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Emily Bitto: superstition and ‘mental pyjamas’

Emily Bitto’s debut novel, The Strays, won The Stella Prize earlier this year. It was also shortlisted for the Indie Book Award for Debut Fiction, and the Glenda Adams for New Writing. In this profile Q&A, she offers a little insight into her processes, and divulges that a second novel is underway. 
the-strays

What was the most difficult stage of writing The Strays?

The start, and the middle, and the end… And then the editing also… Just kidding. But also not. I don’t think there was a stage that was more difficult than the others. They were all difficult and enjoyable in different ways.

How did you know you were finished your final draft?

Because it went to print the next day! That’s actually true. Of course I was only making minor tweaks by that stage, but I would probably have kept going indefinitely without a deadline, and without my editor saying, “Ok, it’s done. Enough!”

Who do you ask to read your drafts?

I had a supervisor, Kevin Brophy, while I was enrolled in the creative writing PhD, and he was really the only person who read the very early drafts. After I had finished a full draft I showed it to a couple of other writers I trusted, who I knew would give me honest and perceptive feedback. I’m fairly reluctant to show my work too early, because I think the wrong kind of feedback can really throw the process out of kilter.

How did you feel when you received the Stella prize this year?

I don’t know that words can convey how I felt… I’m still trying to process it a few months on.

What’s a quote on writing that you are inspired by?

I really like the advice given by Colm Toibin in the Guardian, to “stay in your mental pyjamas all day.” Reading that allowed me to kind of give in to the process of writing, at least while I was in the thick of writing The Strays, and to let it dictate the way I existed day to day, rather than trying to maintain a “normal” life at the same time. Of course you can’t do this all the time either, but there are times when it is absolutely necessary.

Have there been times that you gave up on writing? How did you get through them?

Not really. There have definitely been times of intense self-doubt, but I think I understood the process enough to know that those times are inevitable and that you just have to push through them. Just go for a walk or catch up with a friend and then harden up and get back to work.

How much does your own life and childhood influence your writing?

My writing is not at all autobiographical, in the literal sense, but at the same time it is also very influenced by my own life and childhood. Images, impressions, fleeting experiences, the way I have experienced particular emotions – all of these things make their way inevitably into anything I write. And just the way I perceive the world and the kinds of ideas I’m drawn to are also a direct result of my own experience, so in that sense I think it’s impossible not to be influenced by one’s own life.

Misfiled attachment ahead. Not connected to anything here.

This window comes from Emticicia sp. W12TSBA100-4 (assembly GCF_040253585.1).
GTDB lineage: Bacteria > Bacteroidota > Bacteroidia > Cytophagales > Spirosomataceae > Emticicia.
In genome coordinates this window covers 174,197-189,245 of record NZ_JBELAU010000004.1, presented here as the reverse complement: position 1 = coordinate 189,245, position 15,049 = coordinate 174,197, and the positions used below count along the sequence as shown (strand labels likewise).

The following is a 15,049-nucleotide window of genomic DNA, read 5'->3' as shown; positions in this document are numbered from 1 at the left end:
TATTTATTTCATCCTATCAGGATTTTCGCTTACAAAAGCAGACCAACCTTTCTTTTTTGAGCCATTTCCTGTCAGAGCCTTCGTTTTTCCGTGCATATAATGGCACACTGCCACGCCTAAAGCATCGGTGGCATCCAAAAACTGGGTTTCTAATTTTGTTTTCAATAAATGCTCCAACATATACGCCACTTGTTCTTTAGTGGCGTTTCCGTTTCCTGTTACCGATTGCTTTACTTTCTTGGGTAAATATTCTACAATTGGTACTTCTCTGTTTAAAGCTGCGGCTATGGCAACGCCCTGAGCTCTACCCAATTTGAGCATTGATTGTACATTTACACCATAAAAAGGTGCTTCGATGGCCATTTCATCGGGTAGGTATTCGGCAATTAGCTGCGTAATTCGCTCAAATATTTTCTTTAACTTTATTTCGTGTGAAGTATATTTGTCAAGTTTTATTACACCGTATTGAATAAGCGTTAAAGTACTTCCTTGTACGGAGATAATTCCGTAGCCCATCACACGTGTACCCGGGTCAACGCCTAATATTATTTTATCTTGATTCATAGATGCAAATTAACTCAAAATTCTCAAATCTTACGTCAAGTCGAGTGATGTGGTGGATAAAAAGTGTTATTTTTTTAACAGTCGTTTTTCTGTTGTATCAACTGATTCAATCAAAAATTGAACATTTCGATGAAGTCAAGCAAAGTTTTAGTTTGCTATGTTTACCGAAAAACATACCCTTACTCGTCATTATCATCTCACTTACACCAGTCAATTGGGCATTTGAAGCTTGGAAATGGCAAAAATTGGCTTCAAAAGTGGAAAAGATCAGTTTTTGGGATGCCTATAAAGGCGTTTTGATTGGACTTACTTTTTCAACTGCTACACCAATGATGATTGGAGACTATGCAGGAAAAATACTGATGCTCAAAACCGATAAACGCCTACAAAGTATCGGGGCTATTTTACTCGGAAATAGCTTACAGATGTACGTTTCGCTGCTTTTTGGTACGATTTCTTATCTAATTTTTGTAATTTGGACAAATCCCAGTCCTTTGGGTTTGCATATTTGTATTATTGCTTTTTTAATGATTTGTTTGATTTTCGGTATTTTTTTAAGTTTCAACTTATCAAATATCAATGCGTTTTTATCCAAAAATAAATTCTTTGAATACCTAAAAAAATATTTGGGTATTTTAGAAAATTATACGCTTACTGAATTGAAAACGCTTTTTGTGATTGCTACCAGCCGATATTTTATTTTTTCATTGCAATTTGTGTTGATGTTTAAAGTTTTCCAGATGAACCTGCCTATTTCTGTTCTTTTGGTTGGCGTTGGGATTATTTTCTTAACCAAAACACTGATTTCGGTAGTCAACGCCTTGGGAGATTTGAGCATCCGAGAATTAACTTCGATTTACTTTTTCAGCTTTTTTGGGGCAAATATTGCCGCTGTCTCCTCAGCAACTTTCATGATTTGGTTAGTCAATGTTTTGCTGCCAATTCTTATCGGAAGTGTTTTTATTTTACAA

What are you working on now?

I’m pretty superstitious about discussing my work before it’s finished… All I can say is that I’m working on a second novel, and that it will be more contemporary than The Strays, in terms of setting and subject matter.

What are you reading? or What was the last book you read and loved?

I’ve been working my way through the Patrick Melrose novels by Edward St Aubyn this year. I’ve been so busy with work and book stuff that I have been reading much less than I usually do, but I’ve loved these novels. The first one, in particular, Never Mind, is brilliant. He manages to shift between the voices and consciousnesses of different characters in a way that is completely convincing and very impressive. The books are all about a very specific section of extremely wealthy upper-class English culture, which won’t be to everyone’s taste, but I love the way they paint such a detailed picture of this very particular world. They are quite disturbing too, and apparently draw on St Aubyn’s own experiences growing up with a father who was a sadist, in the true sense of the word.

Who is your favourite literary hero and heroine? And why?

That’s a very difficult question! Great literary heroines are particularly hard to come by. I’m going to say Nora in Helen Garner’s Monkey Grip as my favourite literary heroine, because she offers that rare thing, a female protagonist who is whole and complex and flawed and fascinating, and who has a richly-rendered inner life. And as my favourite literary hero, I’m going to say Peter Pan, who is exactly the opposite, but what a stroke of genius to create such a fantastical figure: a boy who can fly and who never grows up!

Emily will feature at Byron Bay Writers Festival 2015 in five unmissable sessions. Get your tickets now if you haven’t already at http://bit.ly/1k7uUgd . #BBWF2015

Emily Bitto-1 crop

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